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Ilkka Niemelä: When trying to fix something, it’s important to start by understanding the problem

‘If we have the right organisational culture and we see each other as worthwhile and interesting, then small actions can set great things in motion,’ says Ilkka Niemelä in the first ‘Walk in my shoes’ interview.
When Dipoli was being renovated in 2017, Ilkka Niemelä happened to be present during the installation of the artwork and ended up supporting a painting from one corner. Photo by Severi Kasurinen.
When Dipoli was being renovated in 2017, Ilkka Niemelä happened to be present during the installation of the artwork and ended up supporting a painting from one corner. Photos by Severi Kasurinen.

In the ‘Walk in my shoes’ series, Aaltonians talk about their experiences and perspectives. Inspired by the saying that you should walk a mile in someone’s shoes to understand them, the series aims to share some of the experiences, thoughts, perspectives and challenges faced by another Aaltonian. Our first interview is with Aalto’s president, Ilkka Niemelä.

In your free time, you like to work with your hands. Why is that important to you?

A president’s work is quite abstract, and its results are often seen years later. It's nice to be able to do something where your handiwork is immediately visible.

Secondly, I'm a researcher - after all, I’m also a professor. To me, doing something or fixing something are about problem-solving.

Responsibility and moderation in life are also important values for me. When something breaks, my first thought is not to buy a new item to replace the old one. Instead, I consider what small repairs could make it usable again. I appreciate old things.

I repair almost everything, and I'm quite brave about it. Once, the door to one of the Dipoli rooms was pretty tight, and I noticed that there was a groove under the tongue in the lock that hadn't been sanded. There were metal edges. If I'd had a file with me, I would have fixed it myself. Instead, I suggested that someone from the maintenance services should come and grind out the burr so we wouldn't have to replace the lock. 

In 2017, Dipoli was being renovated, and I happened to be there when one of the artworks was being installed late. Soon enough, I was holding up the artwork by one corner.

Likewise, a president’s work involves dealing with situations where something needs to be fixed. My approach is to think about how to deal with the matter so that everyone can move forward. When trying to fix something, it's important to start by trying to understand the problem. It’s often the case that what we see on the surface isn’t the real problem but it comes from some other root cause.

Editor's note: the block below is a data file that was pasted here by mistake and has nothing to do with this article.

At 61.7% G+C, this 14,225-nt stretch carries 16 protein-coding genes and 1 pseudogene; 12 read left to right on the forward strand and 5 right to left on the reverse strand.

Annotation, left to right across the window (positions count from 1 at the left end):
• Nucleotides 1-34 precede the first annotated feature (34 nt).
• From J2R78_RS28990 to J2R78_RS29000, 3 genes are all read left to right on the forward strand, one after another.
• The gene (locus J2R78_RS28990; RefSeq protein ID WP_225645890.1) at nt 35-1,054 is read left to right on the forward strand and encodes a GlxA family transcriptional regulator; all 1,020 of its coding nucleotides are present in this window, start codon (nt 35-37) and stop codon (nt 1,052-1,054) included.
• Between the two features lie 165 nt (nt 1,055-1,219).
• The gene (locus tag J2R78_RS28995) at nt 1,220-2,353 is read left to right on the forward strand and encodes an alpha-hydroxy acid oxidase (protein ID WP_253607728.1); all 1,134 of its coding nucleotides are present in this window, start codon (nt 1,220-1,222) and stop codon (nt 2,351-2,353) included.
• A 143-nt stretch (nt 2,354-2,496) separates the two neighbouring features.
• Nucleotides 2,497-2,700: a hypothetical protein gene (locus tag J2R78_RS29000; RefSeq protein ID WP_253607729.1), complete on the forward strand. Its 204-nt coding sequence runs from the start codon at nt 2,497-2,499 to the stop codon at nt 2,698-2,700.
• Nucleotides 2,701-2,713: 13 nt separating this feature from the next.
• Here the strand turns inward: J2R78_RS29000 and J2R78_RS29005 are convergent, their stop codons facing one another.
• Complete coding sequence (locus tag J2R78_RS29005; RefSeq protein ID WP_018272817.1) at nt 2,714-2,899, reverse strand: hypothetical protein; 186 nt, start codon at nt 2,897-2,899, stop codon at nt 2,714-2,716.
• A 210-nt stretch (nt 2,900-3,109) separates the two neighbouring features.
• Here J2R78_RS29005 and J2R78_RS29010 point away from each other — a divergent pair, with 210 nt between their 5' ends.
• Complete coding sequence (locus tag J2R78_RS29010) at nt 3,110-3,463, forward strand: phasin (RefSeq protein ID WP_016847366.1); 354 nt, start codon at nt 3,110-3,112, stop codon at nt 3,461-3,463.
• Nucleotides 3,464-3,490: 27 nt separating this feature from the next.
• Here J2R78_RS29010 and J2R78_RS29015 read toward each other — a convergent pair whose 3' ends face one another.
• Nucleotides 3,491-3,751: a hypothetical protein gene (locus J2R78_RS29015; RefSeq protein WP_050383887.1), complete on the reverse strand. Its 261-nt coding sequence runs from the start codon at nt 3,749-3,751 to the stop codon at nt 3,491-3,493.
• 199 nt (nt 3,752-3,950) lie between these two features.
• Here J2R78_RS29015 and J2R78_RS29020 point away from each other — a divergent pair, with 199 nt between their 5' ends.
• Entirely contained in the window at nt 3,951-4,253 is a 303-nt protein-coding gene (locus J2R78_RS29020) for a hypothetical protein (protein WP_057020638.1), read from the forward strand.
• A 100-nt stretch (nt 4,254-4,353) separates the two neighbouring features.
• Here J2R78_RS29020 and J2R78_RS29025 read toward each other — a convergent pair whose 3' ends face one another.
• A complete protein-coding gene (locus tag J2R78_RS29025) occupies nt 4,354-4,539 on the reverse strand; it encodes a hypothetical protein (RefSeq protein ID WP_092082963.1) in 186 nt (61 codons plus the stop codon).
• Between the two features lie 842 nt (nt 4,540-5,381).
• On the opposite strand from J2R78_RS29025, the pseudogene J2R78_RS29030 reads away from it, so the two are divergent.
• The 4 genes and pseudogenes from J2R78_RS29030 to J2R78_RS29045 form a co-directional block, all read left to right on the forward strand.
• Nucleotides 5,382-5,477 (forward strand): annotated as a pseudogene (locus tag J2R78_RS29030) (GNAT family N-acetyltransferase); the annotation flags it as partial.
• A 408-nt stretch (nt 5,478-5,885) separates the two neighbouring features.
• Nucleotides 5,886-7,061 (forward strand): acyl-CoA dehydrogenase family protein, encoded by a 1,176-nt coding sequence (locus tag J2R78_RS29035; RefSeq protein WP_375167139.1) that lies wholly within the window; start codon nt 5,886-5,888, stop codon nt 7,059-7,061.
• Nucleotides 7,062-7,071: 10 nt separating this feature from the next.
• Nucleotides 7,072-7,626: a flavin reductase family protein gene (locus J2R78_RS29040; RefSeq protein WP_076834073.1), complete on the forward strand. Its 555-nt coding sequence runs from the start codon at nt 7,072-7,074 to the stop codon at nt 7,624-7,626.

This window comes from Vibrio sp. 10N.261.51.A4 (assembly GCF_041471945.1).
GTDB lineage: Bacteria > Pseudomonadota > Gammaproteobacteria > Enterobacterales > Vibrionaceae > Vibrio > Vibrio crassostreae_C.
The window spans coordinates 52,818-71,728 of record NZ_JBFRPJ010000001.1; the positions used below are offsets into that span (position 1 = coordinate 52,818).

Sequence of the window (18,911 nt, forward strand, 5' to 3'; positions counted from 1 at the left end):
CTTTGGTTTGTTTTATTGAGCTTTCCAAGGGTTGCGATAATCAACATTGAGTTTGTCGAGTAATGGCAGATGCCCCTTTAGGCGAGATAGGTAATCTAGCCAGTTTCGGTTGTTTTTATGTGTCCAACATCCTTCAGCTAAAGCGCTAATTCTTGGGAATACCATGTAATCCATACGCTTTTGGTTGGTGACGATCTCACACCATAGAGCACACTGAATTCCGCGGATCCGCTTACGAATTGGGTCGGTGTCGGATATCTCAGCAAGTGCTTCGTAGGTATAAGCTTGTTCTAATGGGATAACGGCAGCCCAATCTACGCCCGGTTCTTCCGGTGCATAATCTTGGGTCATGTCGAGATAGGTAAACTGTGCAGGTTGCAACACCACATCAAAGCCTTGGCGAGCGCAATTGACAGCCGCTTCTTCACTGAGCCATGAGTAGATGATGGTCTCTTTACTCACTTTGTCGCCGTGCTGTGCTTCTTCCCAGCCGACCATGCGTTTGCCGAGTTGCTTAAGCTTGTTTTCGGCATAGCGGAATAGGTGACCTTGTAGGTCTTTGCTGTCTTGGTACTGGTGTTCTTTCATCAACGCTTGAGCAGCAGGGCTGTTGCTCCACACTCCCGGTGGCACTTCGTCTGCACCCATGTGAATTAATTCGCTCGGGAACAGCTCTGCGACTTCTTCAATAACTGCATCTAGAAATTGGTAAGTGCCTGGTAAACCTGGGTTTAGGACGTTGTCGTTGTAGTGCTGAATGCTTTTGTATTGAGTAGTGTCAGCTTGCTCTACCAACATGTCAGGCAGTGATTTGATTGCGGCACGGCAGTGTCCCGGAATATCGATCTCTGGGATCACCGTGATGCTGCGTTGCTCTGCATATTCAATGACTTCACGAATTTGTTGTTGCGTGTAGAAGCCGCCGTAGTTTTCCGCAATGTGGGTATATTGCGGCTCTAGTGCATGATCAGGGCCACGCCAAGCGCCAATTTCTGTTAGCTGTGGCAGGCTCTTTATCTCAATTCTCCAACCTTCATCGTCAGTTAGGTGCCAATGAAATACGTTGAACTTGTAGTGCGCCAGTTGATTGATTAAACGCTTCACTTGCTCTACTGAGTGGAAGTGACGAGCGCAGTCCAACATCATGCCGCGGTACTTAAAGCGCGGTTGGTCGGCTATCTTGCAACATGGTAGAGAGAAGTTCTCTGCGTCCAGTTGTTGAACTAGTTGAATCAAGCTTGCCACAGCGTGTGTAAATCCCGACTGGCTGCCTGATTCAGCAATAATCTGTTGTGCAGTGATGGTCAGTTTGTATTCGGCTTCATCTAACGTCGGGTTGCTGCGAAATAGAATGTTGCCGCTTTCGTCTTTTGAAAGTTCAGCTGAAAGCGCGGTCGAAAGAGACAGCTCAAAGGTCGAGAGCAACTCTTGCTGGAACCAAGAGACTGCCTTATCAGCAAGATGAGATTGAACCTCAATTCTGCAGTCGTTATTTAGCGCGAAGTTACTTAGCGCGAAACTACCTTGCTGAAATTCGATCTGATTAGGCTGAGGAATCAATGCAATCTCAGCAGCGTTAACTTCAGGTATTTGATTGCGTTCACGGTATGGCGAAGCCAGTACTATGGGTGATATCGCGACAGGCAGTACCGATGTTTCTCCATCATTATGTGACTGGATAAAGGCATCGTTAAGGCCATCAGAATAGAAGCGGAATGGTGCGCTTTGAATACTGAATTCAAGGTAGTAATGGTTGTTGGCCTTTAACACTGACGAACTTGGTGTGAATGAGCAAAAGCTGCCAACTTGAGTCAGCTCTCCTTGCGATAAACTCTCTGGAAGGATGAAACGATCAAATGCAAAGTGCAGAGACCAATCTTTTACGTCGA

What is your emotional vision of Aalto?

We are a community with a growth mindset. I think that, as individuals and as a community, we strive to be a little bit better tomorrow than we are today. We're moving forward, tackling issues responsibly but boldly, while appreciating what our colleagues are doing. We’re open-minded, we engage in collaboration, and we learn together.

What do you think is the most effective way to create cross-disciplinary cooperation?

It’s really important to me personally that we value each other. I believe in that very strongly. The way you treat other people determines the culture of an organisation. We accomplish a lot more when we have respectful interactions.

In the roles I’ve had throughout my career, I’ve learned how much of an impact respectful interaction can have for things like managing common issues or solving problems.  It can help people find a common way out of an impasse.

It’s important to consider whether we have the right incentives for collaboration in the organisation and to make sure that disciplinary boundaries aren’t an obstacle. But ultimately, collaboration isn’t about the organisation, boundaries or rules but about will and interest. It’s how we meet, how we relate to each other, and how much we interact.

It’s also a question of organisational culture: what kind of culture and community we build and how we value and listen to each other. Culture eats incentives and other factors for breakfast. If the culture isn’t right, no matter what structures and incentives are in place, collaboration will not happen. On the other hand, if we have the right organisational culture and we see each other as worthwhile and interesting, then small actions can set great things in motion.

Ilkka Niemelä: It’s really important to me personally that we value each other. Photo: Severi Kasurinen.

It’s really important to me personally that we value each other.

Ilkka Niemelä

What inspires you about meeting people?